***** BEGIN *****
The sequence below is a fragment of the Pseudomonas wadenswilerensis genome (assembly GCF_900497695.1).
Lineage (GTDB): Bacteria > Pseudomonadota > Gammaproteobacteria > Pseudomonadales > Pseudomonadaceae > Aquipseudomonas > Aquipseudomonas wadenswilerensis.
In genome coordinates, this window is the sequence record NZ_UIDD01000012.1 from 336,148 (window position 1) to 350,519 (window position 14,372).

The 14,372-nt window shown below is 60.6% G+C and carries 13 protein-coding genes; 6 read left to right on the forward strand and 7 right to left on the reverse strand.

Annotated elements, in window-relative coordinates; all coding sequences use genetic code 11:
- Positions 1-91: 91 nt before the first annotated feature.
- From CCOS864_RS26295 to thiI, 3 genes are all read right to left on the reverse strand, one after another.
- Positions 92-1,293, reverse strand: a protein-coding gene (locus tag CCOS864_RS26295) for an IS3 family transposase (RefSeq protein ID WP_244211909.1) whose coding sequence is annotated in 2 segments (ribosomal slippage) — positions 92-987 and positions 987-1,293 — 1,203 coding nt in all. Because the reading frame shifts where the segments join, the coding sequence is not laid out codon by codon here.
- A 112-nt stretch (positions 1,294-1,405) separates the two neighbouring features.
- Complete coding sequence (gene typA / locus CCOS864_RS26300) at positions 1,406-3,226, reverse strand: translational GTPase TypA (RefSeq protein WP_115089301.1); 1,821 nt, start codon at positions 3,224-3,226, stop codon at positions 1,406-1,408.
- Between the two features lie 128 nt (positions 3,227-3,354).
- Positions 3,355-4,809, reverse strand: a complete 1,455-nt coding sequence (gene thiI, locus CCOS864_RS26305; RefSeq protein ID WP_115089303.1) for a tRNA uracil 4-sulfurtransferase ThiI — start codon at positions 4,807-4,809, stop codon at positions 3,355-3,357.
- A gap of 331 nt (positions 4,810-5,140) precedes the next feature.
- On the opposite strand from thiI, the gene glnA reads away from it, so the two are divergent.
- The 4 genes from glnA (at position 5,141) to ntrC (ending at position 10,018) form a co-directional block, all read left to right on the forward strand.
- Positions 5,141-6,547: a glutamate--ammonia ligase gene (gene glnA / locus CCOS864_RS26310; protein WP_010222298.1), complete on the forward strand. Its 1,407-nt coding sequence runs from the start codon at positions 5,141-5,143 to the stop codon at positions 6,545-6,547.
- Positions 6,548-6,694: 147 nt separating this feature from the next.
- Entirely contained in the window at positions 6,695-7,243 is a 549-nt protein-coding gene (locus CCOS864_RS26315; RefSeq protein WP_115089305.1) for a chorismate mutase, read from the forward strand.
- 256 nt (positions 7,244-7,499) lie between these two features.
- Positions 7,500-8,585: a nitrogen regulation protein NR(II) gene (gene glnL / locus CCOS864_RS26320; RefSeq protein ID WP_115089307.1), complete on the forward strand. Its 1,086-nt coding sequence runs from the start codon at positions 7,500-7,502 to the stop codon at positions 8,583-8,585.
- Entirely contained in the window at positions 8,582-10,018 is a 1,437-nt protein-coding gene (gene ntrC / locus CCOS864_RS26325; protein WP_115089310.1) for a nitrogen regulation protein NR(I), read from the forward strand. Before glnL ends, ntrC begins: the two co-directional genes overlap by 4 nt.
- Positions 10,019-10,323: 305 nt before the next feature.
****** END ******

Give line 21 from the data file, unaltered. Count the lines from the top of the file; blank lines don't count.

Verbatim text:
- Entirely contained in the window at positions 8,582-10,018 is a 1,437-nt protein-coding gene (gene ntrC / locus CCOS864_RS26325; protein WP_115089310.1) for a nitrogen regulation protein NR(I), read from the forward strand. Before glnL ends, ntrC begins: the two co-directional genes overlap by 4 nt.